Author's note: This story uses elements from both the book and the movies, as I enjoyed both tellings of this tale. This opening scene takes place prior to Bilbo's departure with Gandalf.
The Sindarin used throughout this story is as accurate as it is possible to get it without having Prof. Tolkien's own notes in front of me. I did a great deal of research to make sure my translations were used correctly.
Melancholy was not strong enough a word for how Tauriel felt when she said her final goodbye to Kíli.
As the lid to his stone casket was moved into place by his kin, the burning beneath her breast that left her feeling devoid of any desire to go on living could only be called despair…and even that seemed not quite adequate a description.
Tears fell silently from her eyes as one by one, the dwarves left the antechamber where they had lain to rest Thorin and his nephews—for Kíli's uncle and brother Fíli had also been slain in the battle. Many more dwarves had died, but this room under the mountain was theirs alone, for they were of the line of kings. Bard had paid his respects by placing the Arkenstone on Thorin's breast, and Thranduil—much to Tauriel's surprise—had placed the sword Orcrist on top of the late king's sarcophagus.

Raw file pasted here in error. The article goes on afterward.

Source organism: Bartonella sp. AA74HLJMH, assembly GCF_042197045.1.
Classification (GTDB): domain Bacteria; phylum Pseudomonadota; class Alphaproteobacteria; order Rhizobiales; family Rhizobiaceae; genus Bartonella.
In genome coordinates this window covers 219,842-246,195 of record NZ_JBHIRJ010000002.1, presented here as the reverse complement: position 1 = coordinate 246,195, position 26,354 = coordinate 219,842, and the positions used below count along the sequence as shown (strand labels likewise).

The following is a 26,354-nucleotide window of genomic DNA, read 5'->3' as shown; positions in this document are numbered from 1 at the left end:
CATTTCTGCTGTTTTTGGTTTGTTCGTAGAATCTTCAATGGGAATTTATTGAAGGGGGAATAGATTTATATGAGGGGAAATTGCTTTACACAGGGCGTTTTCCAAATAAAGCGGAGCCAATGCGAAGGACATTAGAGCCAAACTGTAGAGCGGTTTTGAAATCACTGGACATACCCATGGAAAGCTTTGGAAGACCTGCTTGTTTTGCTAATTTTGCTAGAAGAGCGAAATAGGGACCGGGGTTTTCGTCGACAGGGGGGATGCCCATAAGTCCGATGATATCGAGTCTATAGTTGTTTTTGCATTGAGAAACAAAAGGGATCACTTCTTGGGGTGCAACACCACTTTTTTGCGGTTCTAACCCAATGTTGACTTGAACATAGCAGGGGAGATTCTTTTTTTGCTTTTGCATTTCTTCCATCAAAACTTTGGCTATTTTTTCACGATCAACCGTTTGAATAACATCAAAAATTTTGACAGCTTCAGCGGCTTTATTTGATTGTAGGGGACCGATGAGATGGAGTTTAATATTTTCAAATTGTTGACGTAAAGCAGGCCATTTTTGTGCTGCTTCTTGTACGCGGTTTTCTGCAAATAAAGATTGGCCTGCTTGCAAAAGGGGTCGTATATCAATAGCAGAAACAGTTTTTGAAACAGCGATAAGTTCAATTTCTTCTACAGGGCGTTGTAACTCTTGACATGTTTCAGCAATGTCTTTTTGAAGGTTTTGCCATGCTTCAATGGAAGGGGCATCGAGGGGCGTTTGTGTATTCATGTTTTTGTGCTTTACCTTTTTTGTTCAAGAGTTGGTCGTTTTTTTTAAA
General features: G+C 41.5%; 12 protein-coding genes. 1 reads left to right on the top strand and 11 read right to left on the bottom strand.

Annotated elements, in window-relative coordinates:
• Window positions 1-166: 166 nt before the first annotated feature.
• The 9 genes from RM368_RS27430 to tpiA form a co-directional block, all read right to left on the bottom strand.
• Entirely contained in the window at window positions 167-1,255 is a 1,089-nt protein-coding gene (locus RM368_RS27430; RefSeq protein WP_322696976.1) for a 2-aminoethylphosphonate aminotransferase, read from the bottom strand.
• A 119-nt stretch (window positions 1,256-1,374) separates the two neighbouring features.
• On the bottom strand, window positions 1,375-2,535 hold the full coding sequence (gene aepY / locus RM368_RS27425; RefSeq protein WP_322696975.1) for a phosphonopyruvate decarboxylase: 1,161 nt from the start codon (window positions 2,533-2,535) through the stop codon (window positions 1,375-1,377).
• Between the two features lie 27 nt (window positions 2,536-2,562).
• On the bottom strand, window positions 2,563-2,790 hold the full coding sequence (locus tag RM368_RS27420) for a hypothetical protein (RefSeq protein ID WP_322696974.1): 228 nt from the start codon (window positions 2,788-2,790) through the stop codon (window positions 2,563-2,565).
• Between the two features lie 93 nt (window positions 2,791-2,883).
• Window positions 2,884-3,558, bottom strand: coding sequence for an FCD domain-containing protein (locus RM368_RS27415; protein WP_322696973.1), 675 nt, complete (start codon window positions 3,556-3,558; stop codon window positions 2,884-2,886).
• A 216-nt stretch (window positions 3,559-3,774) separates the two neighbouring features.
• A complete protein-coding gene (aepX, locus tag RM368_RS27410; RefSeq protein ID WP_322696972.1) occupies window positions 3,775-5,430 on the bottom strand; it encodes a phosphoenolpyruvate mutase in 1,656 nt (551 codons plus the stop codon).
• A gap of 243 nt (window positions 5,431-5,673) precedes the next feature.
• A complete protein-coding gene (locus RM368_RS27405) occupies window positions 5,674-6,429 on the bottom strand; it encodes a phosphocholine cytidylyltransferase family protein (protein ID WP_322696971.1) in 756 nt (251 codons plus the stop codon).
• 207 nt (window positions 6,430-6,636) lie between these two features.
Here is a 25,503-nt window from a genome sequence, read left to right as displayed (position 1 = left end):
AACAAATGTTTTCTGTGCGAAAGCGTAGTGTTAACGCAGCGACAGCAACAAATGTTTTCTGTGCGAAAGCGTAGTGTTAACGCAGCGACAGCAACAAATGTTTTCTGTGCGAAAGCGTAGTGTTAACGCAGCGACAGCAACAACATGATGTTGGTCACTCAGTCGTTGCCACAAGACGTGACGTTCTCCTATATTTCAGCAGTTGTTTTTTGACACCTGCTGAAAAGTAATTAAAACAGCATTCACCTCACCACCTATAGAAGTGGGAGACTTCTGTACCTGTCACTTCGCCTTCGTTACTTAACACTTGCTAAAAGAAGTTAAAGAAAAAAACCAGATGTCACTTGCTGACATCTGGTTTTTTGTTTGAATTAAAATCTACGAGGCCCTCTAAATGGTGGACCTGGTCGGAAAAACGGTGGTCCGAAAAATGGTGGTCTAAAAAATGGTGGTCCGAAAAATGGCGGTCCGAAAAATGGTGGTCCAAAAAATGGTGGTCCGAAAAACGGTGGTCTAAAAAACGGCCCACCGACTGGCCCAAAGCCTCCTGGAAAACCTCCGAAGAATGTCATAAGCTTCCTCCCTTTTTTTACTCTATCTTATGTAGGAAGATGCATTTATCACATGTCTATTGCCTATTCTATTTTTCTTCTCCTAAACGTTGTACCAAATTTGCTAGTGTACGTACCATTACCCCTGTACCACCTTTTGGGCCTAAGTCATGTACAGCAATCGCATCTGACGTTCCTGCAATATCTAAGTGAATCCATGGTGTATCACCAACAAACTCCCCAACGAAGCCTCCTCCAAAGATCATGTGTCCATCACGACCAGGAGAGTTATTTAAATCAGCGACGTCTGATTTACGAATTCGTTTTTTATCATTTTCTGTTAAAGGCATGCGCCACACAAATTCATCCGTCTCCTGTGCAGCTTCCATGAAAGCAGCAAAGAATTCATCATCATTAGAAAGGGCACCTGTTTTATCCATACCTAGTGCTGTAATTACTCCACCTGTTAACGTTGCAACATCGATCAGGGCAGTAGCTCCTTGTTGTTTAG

Though certainly she was not the only one who grieved, they all left her alone to hers, and the young elf fell to her knees as she had on Ravenhill, sobbing as her heart continued to break.
She knew not how long she stayed that way, but eventually the hardness of the stone beneath her knees allowed physical pain to hold sway over Tauriel's emotional distress, and so she rose stiffly to her feet. Wiping her cheeks, she kissed the fingertips of her right hand and touched them to Kíli's tomb, then she turned and quickly walked away.
Outside the gate of Erebor, she saw a small party waiting across the makeshift bridge. Among them was Thranduil, and her back stiffened; though he had seen her pain and acknowledged that her love for Kíli was genuine, Mirkwood's king had banished her from his realm. And if her defiance of him had not been reason enough, certainly drawing her bow on him in front of his soldiers would be. Her breath hitched in her chest at the sudden realization that not only was she heartbroken for the second time in her six hundred-plus years, but homeless as well.